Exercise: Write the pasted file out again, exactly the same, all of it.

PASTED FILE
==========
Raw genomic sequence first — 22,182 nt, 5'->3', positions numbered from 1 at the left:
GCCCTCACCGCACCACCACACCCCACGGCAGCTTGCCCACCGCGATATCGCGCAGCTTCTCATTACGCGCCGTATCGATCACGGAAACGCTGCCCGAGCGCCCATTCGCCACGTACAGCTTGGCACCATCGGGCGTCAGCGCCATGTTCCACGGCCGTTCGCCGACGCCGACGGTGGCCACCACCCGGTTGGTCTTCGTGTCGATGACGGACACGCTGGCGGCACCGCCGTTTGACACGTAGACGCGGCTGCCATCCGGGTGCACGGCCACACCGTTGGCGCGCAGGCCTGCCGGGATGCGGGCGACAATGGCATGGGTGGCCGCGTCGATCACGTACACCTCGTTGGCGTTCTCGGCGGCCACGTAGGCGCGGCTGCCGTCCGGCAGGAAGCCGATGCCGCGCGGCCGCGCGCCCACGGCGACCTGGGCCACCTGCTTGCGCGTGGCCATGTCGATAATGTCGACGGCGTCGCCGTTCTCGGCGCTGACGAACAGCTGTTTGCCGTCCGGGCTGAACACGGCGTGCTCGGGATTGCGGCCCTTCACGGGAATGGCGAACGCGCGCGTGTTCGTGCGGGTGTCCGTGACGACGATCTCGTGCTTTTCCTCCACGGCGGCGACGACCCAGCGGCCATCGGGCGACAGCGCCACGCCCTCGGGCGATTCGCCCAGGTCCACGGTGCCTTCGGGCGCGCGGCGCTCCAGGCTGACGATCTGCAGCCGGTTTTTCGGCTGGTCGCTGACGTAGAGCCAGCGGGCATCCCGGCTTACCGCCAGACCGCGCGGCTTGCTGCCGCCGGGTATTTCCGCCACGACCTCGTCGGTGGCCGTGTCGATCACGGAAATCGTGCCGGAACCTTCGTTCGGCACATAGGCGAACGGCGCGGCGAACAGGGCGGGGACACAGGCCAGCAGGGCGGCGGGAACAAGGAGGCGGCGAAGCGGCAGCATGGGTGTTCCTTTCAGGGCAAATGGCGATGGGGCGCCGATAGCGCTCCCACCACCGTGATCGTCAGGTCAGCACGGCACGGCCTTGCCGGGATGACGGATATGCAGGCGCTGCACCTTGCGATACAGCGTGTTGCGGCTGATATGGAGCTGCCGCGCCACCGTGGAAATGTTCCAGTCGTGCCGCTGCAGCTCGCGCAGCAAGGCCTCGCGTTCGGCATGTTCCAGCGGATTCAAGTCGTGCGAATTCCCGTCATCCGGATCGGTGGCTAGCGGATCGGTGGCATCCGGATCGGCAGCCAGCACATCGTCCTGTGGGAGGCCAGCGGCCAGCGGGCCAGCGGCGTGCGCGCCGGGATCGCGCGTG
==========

Raw genomic sequence first — 22,182 nt, 5'->3', positions numbered from 1 at the left:
GCCCTCACCGCACCACCACACCCCACGGCAGCTTGCCCACCGCGATATCGCGCAGCTTCTCATTACGCGCCGTATCGATCACGGAAACGCTGCCCGAGCGCCCATTCGCCACGTACAGCTTGGCACCATCGGGCGTCAGCGCCATGTTCCACGGCCGTTCGCCGACGCCGACGGTGGCCACCACCCGGTTGGTCTTCGTGTCGATGACGGACACGCTGGCGGCACCGCCGTTTGACACGTAGACGCGGCTGCCATCCGGGTGCACGGCCACACCGTTGGCGCGCAGGCCTGCCGGGATGCGGGCGACAATGGCATGGGTGGCCGCGTCGATCACGTACACCTCGTTGGCGTTCTCGGCGGCCACGTAGGCGCGGCTGCCGTCCGGCAGGAAGCCGATGCCGCGCGGCCGCGCGCCCACGGCGACCTGGGCCACCTGCTTGCGCGTGGCCATGTCGATAATGTCGACGGCGTCGCCGTTCTCGGCGCTGACGAACAGCTGTTTGCCGTCCGGGCTGAACACGGCGTGCTCGGGATTGCGGCCCTTCACGGGAATGGCGAACGCGCGCGTGTTCGTGCGGGTGTCCGTGACGACGATCTCGTGCTTTTCCTCCACGGCGGCGACGACCCAGCGGCCATCGGGCGACAGCGCCACGCCCTCGGGCGATTCGCCCAGGTCCACGGTGCCTTCGGGCGCGCGGCGCTCCAGGCTGACGATCTGCAGCCGGTTTTTCGGCTGGTCGCTGACGTAGAGCCAGCGGGCATCCCGGCTTACCGCCAGACCGCGCGGCTTGCTGCCGCCGGGTATTTCCGCCACGACCTCGTCGGTGGCCGTGTCGATCACGGAAATCGTGCCGGAACCTTCGTTCGGCACATAGGCGAACGGCGCGGCGAACAGGGCGGGGACACAGGCCAGCAGGGCGGCGGGAACAAGGAGGCGGCGAAGCGGCAGCATGGGTGTTCCTTTCAGGGCAAATGGCGATGGGGCGCCGATAGCGCTCCCACCACCGTGATCGTCAGGTCAGCACGGCACGGCCTTGCCGGGATGACGGATATGCAGGCGCTGCACCTTGCGATACAGCGTGTTGCGGCTGATATGGAGCTGCCGCGCCACCGTGGAAATGTTCCAGTCGTGCCGCTGCAGCTCGCGCAGCAAGGCCTCGCGTTCGGCATGTTCCAGCGGATTCAAGTCGTGCGAATTCCCGTCATCCGGATCGGTGGCTAGCGGATCGGTGGCATCCGGATCGGCAGCCAGCACATCGTCCTGTGGGAGGCCAGCGGCCAGCGGGCCAGCGGCGTGCGCGCCGGGATCGCGCGTG